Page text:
After reading the obituaries & blog posts about the death of Miss Read last week, I just had to read one of her books. I realised that I’d listened to Winter in Thrush Green on audio not long ago as the plot came back to me with a rush but it didn’t matter. I enjoyed sinking into the atmosphere of autumn & winter in a Cotswold village & meeting the villagers of Thrush Green again.
There’s great excitement when the corner house is finally sold – & to an eligible single man or maybe a widower or maybe (worst of all) his wife is arriving as soon as the house is put to rights. Harold Shoosmith, who happily turns out to be a bachelor, has lived abroad for most of his life & speculation runs riot as to whether he’s been in the Army, Navy or Air Force & whether he spent his time in Africa or Asia. It turns out that Harold was drawn to Thrush Green after a lifetime working for a pharmaceutical company in Africa because of his admiration for the missionary, Nathaniel Patten, who was born in the village. Harold soon becomes involved in local activities & is in great demand as a guest at parties such as that given for Halloween by Dimity Dean & Ella Bembridge, friends who have lived together for many years.
The vicar, Charles Hemstock, soon becomes close friends with Harold. Charles envies his cosy domestic arrangements as the vicarage has been a cold, dismal place since Charles’s wife died. Charles is a kind, thoughtful man, much loved by his parishioners but sadly unable to cope with his slatternly daily help so his home is comfortless & lonely. Charles & Harold soon become involved in organising a celebration for the centenary of Nathaniel Patten’s birth & a committee is formed to organise the commissioning of a statue of the great man.
The village school is run by Miss Watson with Miss Fogerty as her assistant. When Miss Watson is attacked in her home by a thief, it is shy, fluttery Miss Fogarty who takes charge & shows her worth to her formidable headmistress. It seems possible that the same man responsible for the theft of Miss Watson’s few pieces of jewellery could also have been stealing Dotty Harmer’s eggs but, apart from Dotty’s idea of setting a man trap to catch the thief (if she can retrieve the trap from the county museum that her father donated it to), there are few clues to his identity. That doesn’t stop grumpy sexton, Albert Piggott, from playing sleuth in the intervals he can spare from tidying the graveyard & sipping a pint at the Two Pheasants.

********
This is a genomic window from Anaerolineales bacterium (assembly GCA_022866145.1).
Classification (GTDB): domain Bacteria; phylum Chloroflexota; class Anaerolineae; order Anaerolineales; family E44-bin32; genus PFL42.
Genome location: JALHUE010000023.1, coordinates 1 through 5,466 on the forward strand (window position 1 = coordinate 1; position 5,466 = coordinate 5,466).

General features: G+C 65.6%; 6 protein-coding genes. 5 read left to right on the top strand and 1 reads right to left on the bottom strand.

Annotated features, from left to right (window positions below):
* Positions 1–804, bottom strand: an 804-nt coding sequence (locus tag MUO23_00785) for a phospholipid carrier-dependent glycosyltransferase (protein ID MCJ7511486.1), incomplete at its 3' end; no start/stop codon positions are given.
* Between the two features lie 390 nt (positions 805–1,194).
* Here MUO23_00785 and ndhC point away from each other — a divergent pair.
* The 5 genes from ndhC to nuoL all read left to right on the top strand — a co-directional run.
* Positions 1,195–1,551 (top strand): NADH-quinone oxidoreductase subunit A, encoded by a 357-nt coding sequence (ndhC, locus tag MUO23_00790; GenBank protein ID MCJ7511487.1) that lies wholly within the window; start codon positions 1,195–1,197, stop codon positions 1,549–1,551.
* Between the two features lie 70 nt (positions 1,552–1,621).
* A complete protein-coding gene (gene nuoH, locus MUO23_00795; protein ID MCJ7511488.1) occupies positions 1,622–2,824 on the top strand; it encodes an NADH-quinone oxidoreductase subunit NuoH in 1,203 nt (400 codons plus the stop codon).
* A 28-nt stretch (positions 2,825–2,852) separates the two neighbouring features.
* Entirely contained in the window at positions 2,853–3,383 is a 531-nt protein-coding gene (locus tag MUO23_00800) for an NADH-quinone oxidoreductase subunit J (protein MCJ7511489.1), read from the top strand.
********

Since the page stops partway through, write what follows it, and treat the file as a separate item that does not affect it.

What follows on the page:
Albert’s slovenly ways are about to get a shock from his old schoolfriend, Nelly Tilling. Now a widow, Nelly, plump & energetic, has set her sights on Albert, who needs taking in hand since his daughter, Molly, married Ben Curdle & moved on with him & his family’s travelling fair. Love is in the air as bossy Ella Bembridge realises that her cosy life with Dimity in their cottage could be about to change if she’s right about the growing attraction between her friend & Harold Shoosmith.
Winter in Thrush Green is another cosy, comforting instalment in the lives of the villagers of Thrush Green. I love the way that Miss Read describes the passing of the seasons, the coming of Christmas & the hazards of a hard winter. The delights of early spring end the book with the unveiling of the statue of Nathaniel Patten. Life isn’t all ease & happiness. The attack on Miss Watson & Dotty Harmer’s serious illness when she’s snowed in to her remote house, are good examples of how Miss Read doesn’t sugarcoat the realities of village life. Not everyone in the village is kind or honest & the intimate knowledge everyone has of everyone else’s business can be a curse as much as a blessing. This lack of sentimentality as well as the beautiful descriptions of nature & the endearing characters she creates are the reasons why I love to read her books.
Another reason why I love Miss Read is her love of cats. I’ve also just read Tiggy, a short memoir about one cat that crept into Miss Read’s affections. Tiggy is called a memoir & it’s a true story about one of Dora Saint’s cats rather than the fictional story of one of Miss Read’s cats. I admit I was confused at first because Miss Read’s cat in the Fairacre book is called Tibby. This is a very short book, only 40pp in my e-book version but it’s charming. The author swears off owning a cat because she’s lost several cats to the passing traffic & feels it’s not right to put any more cats in danger. Her mind is changed by the arrival of a little black & white cat, starving & with five kittens to feed. At first, Miss Read thinks that a hedgehog has been eating the bread & milk she’s left out at night but she realises that it’s a cat. She calls her Mrs Tiggywinkle or Tiggy after the hedgehog in Beatrix Potter’s story.
Tiggy’s determination to keep her family safe & alive impresses Miss Read so much that she can’t resist taking the family in. The story of how she gradually wins Tiggy’s affection & trust & then sets about taming the kittens & finding them homes would appeal to any cat lover.